Trump Lawyers Will Not Block Testimony of Ex-Justice Dept. Staffers on 2020 Vote, Letter Shows
© REUTERS / ANDREW KELLYThe seal of the United States Department of Justice is seen on the building exterior of the United States Attorney's Office of the Southern District of New York in Manhattan, New York City, U.S., August 17, 2020.
© REUTERS / ANDREW KELLY
WASHINGTON (Sputnik) - The legal team of ex-US President Donald Trump will not prevent former Justice Department officials from testifying before Congress about Trump's possible attempts to annul the results of the 2020 presidential election, according to a letter of a team representative.
"President Trump will agree not to seek judicial intervention to prevent your testimony or the testimony of the five other former Department officials … who have already received letters from the Department," Trump's top ally Doug Collins wrote to one of the ex-officials, as quoted by Politico.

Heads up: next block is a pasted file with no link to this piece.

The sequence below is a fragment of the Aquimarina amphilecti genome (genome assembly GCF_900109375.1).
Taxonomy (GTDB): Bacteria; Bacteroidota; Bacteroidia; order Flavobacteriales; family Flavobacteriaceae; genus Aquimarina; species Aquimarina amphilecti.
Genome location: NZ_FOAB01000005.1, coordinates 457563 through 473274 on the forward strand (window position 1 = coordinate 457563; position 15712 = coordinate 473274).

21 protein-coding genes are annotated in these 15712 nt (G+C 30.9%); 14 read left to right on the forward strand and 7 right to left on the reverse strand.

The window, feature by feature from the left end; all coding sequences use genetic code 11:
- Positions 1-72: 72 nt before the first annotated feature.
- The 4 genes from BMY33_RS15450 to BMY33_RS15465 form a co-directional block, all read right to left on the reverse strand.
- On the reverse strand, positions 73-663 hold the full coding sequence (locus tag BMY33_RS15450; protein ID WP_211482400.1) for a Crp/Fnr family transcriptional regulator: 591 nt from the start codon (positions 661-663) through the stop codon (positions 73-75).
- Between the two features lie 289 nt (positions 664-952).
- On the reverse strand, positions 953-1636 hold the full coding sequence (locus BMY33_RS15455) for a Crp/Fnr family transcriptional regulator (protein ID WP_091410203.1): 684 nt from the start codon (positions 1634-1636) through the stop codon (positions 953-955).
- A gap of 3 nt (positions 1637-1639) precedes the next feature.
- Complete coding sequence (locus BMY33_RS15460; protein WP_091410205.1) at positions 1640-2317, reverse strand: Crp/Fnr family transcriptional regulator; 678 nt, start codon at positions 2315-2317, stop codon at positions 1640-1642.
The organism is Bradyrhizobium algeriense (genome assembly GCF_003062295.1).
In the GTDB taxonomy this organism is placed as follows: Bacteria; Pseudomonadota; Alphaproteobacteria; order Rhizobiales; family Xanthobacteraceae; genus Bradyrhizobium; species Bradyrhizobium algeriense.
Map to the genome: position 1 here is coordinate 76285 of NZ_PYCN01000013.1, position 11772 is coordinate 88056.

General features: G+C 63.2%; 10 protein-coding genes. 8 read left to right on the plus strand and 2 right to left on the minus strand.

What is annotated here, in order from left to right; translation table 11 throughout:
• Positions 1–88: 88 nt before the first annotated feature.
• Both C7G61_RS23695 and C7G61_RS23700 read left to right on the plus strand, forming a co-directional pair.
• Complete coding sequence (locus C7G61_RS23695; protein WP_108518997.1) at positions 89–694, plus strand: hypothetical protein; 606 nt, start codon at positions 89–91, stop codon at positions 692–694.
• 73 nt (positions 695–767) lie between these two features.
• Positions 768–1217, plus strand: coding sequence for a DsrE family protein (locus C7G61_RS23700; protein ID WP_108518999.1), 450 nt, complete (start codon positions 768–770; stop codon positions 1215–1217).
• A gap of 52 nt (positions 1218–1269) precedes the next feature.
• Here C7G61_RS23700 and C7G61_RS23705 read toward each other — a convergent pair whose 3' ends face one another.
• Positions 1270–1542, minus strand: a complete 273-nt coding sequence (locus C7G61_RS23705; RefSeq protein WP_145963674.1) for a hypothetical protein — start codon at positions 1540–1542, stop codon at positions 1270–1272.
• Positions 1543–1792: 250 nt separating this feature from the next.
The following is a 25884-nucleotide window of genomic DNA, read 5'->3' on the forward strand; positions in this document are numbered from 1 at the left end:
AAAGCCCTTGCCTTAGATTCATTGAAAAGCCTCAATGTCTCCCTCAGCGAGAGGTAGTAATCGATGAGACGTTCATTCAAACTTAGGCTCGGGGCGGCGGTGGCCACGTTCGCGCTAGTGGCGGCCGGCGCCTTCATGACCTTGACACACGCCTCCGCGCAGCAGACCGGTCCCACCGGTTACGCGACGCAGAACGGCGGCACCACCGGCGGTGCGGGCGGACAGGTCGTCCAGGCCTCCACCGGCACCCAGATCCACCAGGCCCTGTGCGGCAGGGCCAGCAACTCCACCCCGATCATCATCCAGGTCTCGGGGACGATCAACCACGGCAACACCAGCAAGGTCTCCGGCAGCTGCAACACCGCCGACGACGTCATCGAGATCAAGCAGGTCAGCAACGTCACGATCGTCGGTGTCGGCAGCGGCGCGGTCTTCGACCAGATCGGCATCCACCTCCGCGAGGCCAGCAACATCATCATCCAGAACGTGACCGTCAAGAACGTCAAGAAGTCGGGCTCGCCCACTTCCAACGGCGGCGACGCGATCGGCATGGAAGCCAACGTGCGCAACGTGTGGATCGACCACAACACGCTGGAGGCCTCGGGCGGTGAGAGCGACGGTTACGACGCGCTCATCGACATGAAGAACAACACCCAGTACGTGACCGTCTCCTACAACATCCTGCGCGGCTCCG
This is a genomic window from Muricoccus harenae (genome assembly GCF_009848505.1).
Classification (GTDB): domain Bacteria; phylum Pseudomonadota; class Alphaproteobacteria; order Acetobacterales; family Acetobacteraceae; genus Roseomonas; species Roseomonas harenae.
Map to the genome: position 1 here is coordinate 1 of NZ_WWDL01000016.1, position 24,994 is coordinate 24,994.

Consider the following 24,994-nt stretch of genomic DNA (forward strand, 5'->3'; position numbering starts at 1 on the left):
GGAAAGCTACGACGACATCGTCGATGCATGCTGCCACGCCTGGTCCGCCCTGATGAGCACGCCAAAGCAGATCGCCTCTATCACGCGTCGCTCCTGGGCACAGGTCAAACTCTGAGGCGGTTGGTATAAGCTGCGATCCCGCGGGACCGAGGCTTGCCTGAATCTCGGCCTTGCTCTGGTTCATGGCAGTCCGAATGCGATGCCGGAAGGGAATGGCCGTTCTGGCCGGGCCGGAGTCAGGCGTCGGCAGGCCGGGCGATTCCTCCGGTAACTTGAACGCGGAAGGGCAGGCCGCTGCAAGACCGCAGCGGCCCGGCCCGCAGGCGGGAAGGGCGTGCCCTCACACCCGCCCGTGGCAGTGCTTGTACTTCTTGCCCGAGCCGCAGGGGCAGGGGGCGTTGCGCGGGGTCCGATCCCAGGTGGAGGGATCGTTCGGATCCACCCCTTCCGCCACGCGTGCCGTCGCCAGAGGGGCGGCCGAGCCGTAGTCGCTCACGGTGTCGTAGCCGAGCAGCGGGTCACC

However, the letter indicates that if the committees request confidential information from other Trump administration officials or advisers, the ex-president's lawyers will take all necessary measures "to defend the office of the presidency."
According to Politico, the chairman of the US House Oversight Committee, Carolyn Maloney, wants a number of Trump officials to testify, in particular the former White House Chief of Staff, Mark Meadows, and the former acting Attorney General, Jeffrey Rose.
US President Joe Biden was confirmed the winner of the November 2020 presidential election by the Electoral College on 14 December after all 50 states officially certified the voting results. Trump has been insisting that the election was fraudulent. In all of his public appearances since Biden took office, Trump has been accusing the Democrats of having "stolen" votes from him, calling for election reform in the US.
Several US election security agencies and the Justice Department disputed Trump's allegations of election and voter fraud. The Trump campaign lost more than 50 lawsuits alleging voter fraud in a failed bid to reverse the outcome of the 2020 presidential election.
Congress approved the election results, and Trump was impeached in the House of Representatives for allegedly inciting a crowd of his supporters that broke into the US Capitol on 6 January. The clashes resulted in the death of several people.